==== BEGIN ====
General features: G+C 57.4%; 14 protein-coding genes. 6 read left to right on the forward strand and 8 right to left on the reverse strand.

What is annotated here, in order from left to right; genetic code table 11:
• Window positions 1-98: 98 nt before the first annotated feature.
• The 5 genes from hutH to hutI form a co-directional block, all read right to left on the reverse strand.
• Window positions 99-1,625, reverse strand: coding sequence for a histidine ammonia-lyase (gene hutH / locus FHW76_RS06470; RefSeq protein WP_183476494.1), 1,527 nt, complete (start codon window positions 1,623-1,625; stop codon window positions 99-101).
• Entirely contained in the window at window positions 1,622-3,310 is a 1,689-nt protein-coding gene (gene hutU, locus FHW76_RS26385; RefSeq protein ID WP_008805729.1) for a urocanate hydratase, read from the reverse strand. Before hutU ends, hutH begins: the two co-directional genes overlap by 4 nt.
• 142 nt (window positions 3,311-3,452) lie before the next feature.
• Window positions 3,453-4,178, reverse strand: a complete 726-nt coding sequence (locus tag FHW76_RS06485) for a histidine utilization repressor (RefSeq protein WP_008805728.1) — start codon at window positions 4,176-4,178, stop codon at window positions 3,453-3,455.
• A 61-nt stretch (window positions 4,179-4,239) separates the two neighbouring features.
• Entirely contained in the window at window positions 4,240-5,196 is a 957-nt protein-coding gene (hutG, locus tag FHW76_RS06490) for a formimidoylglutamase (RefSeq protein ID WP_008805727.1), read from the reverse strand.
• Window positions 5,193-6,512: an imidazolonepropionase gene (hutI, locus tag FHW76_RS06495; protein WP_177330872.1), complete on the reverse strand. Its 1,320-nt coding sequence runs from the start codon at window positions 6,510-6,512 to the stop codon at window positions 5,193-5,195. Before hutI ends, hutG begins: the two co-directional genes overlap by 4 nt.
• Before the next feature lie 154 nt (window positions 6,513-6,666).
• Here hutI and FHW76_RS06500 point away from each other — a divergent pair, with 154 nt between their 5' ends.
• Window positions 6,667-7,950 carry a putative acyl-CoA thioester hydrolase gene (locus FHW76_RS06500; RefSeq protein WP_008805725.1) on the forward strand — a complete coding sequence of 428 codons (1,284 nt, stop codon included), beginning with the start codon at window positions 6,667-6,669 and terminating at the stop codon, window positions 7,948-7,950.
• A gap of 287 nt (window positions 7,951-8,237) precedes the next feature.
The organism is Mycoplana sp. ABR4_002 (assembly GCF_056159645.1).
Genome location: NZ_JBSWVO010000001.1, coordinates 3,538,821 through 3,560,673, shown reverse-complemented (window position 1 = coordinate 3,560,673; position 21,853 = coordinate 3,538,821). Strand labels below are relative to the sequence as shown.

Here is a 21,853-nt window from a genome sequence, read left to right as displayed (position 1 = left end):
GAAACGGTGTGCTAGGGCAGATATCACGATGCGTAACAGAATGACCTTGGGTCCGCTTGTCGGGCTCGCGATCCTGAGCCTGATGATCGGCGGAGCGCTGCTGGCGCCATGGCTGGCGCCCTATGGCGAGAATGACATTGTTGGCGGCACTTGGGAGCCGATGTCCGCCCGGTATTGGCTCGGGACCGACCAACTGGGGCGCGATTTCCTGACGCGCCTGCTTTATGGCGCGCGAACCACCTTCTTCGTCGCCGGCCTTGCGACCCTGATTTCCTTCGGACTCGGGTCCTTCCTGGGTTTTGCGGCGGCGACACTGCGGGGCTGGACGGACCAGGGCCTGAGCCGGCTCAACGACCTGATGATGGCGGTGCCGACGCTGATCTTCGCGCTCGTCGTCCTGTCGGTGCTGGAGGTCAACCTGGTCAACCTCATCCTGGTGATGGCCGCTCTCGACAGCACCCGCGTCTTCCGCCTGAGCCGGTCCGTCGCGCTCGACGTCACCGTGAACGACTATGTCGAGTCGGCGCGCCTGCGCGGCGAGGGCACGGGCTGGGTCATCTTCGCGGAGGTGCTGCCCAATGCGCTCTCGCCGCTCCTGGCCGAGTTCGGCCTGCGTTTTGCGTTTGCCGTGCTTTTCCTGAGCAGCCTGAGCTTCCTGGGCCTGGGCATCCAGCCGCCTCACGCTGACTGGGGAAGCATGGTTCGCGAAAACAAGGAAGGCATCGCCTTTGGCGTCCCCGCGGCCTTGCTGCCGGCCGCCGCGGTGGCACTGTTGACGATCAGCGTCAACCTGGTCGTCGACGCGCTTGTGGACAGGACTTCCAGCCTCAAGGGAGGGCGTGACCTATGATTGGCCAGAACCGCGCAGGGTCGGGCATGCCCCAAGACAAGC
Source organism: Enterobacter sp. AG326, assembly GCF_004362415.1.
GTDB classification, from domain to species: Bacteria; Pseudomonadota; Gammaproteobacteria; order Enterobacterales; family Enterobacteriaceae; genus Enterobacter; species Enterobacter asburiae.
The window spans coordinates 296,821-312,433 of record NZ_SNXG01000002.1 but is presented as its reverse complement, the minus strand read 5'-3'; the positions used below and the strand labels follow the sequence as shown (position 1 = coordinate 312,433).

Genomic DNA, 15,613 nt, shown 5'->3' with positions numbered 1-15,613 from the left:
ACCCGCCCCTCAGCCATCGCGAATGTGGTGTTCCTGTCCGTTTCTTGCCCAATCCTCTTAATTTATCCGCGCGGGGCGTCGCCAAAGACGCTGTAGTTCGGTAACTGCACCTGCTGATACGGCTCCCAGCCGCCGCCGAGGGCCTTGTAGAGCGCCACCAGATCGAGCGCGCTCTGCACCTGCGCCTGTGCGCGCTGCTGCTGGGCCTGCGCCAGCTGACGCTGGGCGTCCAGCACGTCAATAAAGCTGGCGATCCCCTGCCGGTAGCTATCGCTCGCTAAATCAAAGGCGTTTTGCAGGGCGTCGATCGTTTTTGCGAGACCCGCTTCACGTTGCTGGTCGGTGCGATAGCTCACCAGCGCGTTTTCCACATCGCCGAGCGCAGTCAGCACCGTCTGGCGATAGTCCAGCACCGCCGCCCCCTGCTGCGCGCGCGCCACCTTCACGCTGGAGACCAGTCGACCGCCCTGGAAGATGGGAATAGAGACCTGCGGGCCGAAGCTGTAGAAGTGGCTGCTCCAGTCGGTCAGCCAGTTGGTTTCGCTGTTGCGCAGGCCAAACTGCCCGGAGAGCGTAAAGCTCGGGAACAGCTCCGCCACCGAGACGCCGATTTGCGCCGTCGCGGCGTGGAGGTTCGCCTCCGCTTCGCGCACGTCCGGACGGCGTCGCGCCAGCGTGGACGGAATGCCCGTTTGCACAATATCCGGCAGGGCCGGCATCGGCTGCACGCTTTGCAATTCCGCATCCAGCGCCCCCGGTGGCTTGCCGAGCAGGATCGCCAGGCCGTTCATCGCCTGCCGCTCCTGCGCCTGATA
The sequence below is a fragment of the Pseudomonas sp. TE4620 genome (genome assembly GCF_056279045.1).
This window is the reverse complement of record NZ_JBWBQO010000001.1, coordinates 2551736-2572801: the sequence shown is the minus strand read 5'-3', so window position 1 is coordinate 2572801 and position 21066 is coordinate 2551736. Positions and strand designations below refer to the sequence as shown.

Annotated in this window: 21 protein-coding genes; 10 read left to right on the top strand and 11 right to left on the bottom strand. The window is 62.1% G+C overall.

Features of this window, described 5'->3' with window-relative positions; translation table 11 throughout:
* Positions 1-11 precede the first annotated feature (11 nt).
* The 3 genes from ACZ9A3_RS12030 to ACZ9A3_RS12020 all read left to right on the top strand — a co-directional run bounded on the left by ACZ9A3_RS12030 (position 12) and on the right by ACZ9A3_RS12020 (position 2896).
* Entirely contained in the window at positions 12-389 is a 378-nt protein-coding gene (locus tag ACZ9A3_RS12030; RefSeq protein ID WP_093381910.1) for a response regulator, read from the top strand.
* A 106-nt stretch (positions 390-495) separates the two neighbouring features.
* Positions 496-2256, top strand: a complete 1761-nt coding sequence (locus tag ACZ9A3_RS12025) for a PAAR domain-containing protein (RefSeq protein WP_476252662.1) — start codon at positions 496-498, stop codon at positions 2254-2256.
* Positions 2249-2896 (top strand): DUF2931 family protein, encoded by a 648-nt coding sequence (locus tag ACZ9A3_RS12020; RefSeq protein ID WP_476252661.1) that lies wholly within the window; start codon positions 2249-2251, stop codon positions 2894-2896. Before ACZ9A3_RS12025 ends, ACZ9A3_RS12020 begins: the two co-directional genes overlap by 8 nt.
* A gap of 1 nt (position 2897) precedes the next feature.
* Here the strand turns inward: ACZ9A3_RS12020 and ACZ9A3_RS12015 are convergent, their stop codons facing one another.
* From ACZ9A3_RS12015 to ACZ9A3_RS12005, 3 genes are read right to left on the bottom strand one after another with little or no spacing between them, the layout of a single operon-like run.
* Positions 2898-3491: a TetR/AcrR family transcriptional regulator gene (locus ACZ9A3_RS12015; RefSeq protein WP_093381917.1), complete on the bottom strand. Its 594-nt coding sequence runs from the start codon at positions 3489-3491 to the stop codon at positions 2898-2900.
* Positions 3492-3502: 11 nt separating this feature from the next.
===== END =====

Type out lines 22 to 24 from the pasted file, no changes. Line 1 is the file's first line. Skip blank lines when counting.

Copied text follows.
The window spans coordinates 296,821-312,433 of record NZ_SNXG01000002.1 but is presented as its reverse complement, the minus strand read 5'-3'; the positions used below and the strand labels follow the sequence as shown (position 1 = coordinate 312,433).

Genomic DNA, 15,613 nt, shown 5'->3' with positions numbered 1-15,613 from the left:
ACCCGCCCCTCAGCCATCGCGAATGTGGTGTTCCTGTCCGTTTCTTGCCCAATCCTCTTAATTTATCCGCGCGGGGCGTCGCCAAAGACGCTGTAGTTCGGTAACTGCACCTGCTGATACGGCTCCCAGCCGCCGCCGAGGGCCTTGTAGAGCGCCACCAGATCGAGCGCGCTCTGCACCTGCGCCTGTGCGCGCTGCTGCTGGGCCTGCGCCAGCTGACGCTGGGCGTCCAGCACGTCAATAAAGCTGGCGATCCCCTGCCGGTAGCTATCGCTCGCTAAATCAAAGGCGTTTTGCAGGGCGTCGATCGTTTTTGCGAGACCCGCTTCACGTTGCTGGTCGGTGCGATAGCTCACCAGCGCGTTTTCCACATCGCCGAGCGCAGTCAGCACCGTCTGGCGATAGTCCAGCACCGCCGCCCCCTGCTGCGCGCGCGCCACCTTCACGCTGGAGACCAGTCGACCGCCCTGGAAGATGGGAATAGAGACCTGCGGGCCGAAGCTGTAGAAGTGGCTGCTCCAGTCGGTCAGCCAGTTGGTTTCGCTGTTGCGCAGGCCAAACTGCCCGGAGAGCGTAAAGCTCGGGAACAGCTCCGCCACCGAGACGCCGATTTGCGCCGTCGCGGCGTGGAGGTTCGCCTCCGCTTCGCGCACGTCCGGACGGCGTCGCGCCAGCGTGGACGGAATGCCCGTTTGCACAATATCCGGCAGGGCCGGCATCGGCTGCACGCTTTGCAATTCCGCATCCAGCGCCCCCGGTGGCTTGCCGAGCAGGATCGCCAGGCCGTTCATCGCCTGCCGCTCCTGCGCCTGATA